Monday, February 28, 2011
For the first time in nearly two years, more voters would vote for a candidate who promises to raise taxes only on the wealthy than one who promises to oppose all tax increases.
A new Rasmussen Reports national telephone survey finds that 45% of Likely Voters would vote for a candidate who promises to raise taxes only on the rich rather than one who promises to oppose all tax increases. That’s the highest level measured since October 2008. Forty-one percent (41%) favor a candidate who opposes all tax increases, while 15% are not sure. (To see survey question wording, click here.)
Still, just 22% of voters say, generally speaking, that tax increases help the economy. Roughly half (52%) feel tax increases hurt the economy, and another 13% say they have no impact. Fourteen percent (14%) are undecided. These findings have changed little in almost three-years of monthly tracking.
Thirty-six percent (36%) feel that under the Obama administration their own personal taxes will go up. This figure is beginning to return to levels found prior to July 2009. Following that date, the number of voters who felt taxes were going to increase remained in the mid-to-high 40s. The most recent survey finds that 11% say their taxes will go down under President Obama, while the plurality (42%) says they will stay about the same.
The survey of 1,000 Likely Voters was conducted on February 24-25, 2011 by Rasmussen Reports. The margin of sampling error is +/- 3 percentage points with a 95% level of confidence. Field work for all Rasmussen Reports surveys is conducted by Pulse Opinion Research, LLC. See methodology.Rasmussen subscribers can log in to read the rest of this article.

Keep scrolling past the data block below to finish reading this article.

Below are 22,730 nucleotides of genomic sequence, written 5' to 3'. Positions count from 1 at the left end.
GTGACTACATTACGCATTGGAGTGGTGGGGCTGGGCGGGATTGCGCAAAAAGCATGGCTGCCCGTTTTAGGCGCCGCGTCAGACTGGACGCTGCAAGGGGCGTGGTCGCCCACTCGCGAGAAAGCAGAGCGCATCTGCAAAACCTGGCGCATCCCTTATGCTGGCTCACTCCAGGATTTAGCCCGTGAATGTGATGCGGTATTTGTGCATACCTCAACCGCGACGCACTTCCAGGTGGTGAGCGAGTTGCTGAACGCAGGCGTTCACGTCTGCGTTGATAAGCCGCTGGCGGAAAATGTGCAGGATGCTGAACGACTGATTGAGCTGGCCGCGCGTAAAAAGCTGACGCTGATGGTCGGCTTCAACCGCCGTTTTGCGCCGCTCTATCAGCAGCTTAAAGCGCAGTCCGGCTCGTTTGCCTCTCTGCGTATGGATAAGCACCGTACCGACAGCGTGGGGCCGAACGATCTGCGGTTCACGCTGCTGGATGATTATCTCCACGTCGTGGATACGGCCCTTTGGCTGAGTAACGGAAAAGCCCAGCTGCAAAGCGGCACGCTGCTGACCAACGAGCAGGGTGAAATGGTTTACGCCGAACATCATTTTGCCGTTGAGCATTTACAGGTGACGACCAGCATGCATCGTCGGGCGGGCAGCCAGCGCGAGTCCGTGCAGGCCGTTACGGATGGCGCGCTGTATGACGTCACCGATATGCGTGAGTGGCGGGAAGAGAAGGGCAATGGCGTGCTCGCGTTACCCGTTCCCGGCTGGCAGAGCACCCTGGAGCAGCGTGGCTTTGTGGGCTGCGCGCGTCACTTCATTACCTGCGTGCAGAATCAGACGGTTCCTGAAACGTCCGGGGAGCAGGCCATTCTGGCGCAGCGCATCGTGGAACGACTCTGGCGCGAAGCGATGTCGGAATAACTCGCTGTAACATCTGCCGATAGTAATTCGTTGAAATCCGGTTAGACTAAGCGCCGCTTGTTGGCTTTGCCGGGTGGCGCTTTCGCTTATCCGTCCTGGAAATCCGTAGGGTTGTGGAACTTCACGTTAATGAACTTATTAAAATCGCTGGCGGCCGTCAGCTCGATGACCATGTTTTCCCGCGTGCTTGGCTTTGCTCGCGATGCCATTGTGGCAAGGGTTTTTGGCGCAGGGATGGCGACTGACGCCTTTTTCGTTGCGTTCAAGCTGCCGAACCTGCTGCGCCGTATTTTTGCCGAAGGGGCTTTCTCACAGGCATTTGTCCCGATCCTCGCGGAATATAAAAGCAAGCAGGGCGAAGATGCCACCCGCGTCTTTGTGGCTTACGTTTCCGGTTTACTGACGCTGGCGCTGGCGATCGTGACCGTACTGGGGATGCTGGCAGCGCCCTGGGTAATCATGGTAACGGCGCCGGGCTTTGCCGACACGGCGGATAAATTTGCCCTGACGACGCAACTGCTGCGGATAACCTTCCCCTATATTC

ORSave 60% on 13 months of Rasmussen Reader service – Just $24.95! >Limited Time Discount Offer
Rasmussen Reports is a media company specializing in the collection, publication and distribution of public opinion information.
We conduct public opinion polls on a variety of topics to inform our audience on events in the news and other topics of interest. To ensure editorial control and independence, we pay for the polls ourselves and generate revenue through the sale of subscriptions, sponsorships, and advertising. Nightly polling on politics, business and lifestyle topics provides the content to update the Rasmussen Reports web site many times each day. If it's in the news, it's in our polls. Additionally, the data drives a daily update newsletter and various media outlets across the country.
Some information, including the Rasmussen Reports daily Presidential Tracking Poll and commentaries are available for free to the general public. Subscriptions are available for $4.95 a month or 34.95 a year that provide subscribers with exclusive access to more than 20 stories per week on upcoming elections, consumer confidence, and issues that affect us all. For those who are really into the numbers, Platinum Members can review demographic crosstabs and a full history of our data.
To learn more about our methodology, click here.